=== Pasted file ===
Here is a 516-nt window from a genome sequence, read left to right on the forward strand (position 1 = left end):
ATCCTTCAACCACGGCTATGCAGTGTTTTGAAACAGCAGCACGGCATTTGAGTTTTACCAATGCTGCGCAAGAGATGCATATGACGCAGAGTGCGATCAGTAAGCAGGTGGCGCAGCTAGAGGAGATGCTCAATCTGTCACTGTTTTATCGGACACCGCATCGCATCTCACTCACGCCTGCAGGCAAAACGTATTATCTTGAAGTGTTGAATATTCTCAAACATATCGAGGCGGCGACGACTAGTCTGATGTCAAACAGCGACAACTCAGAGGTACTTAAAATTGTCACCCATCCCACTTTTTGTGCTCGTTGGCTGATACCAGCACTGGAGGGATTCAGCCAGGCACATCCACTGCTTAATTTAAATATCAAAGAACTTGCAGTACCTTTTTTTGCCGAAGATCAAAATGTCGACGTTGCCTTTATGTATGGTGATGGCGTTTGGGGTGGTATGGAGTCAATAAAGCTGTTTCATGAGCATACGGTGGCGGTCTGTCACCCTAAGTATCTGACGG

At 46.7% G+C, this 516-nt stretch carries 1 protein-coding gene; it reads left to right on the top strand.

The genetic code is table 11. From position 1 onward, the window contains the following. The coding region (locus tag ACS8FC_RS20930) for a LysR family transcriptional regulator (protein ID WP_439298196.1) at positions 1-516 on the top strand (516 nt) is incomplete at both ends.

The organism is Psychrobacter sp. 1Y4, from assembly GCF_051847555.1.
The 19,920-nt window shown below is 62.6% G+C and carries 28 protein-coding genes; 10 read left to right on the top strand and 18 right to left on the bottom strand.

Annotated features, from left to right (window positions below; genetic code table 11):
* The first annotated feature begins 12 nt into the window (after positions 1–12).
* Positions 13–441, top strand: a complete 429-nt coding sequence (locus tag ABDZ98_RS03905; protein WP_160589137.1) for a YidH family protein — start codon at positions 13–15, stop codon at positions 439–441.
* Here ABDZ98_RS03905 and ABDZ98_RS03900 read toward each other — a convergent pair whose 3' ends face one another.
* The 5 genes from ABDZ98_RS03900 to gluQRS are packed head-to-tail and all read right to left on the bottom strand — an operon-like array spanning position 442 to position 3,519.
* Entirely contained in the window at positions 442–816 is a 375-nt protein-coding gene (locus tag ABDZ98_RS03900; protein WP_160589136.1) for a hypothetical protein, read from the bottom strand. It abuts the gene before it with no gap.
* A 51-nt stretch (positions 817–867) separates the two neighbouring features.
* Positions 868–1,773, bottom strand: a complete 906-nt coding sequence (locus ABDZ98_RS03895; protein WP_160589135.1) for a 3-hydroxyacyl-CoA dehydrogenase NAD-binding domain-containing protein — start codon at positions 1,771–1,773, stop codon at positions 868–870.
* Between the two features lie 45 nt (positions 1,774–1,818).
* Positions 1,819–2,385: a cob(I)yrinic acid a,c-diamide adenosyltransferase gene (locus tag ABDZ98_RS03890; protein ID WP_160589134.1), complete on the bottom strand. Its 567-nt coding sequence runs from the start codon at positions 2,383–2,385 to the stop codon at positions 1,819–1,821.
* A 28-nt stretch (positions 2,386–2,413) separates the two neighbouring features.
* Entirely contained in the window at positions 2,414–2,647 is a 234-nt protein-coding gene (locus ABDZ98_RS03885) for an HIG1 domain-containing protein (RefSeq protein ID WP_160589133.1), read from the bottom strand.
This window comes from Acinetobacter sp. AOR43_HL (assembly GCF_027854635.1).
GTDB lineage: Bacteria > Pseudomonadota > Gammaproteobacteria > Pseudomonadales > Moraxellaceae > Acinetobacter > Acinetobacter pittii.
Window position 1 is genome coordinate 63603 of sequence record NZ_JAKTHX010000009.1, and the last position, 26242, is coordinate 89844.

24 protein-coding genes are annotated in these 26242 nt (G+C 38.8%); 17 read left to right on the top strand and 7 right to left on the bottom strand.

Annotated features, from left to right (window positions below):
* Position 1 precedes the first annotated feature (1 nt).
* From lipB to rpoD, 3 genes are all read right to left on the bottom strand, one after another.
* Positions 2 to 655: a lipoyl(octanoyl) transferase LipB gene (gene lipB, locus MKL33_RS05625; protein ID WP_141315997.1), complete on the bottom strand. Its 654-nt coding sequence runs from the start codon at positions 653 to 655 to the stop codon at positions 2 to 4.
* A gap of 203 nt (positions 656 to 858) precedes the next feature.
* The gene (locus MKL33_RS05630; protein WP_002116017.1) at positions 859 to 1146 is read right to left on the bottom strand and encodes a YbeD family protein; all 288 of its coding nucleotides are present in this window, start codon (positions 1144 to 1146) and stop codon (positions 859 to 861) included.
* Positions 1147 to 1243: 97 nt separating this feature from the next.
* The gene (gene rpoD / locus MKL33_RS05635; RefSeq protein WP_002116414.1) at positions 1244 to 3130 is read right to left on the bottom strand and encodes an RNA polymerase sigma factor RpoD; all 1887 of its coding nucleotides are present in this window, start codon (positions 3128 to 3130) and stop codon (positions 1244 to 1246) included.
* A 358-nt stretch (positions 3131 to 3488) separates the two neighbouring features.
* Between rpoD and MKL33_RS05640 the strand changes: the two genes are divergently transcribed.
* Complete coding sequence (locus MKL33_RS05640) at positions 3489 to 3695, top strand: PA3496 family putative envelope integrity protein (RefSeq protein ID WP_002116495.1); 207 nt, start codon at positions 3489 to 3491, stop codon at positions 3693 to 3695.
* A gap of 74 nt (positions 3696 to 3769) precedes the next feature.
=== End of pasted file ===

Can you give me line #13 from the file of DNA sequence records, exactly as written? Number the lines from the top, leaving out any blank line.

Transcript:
* A 51-nt stretch (positions 817–867) separates the two neighbouring features.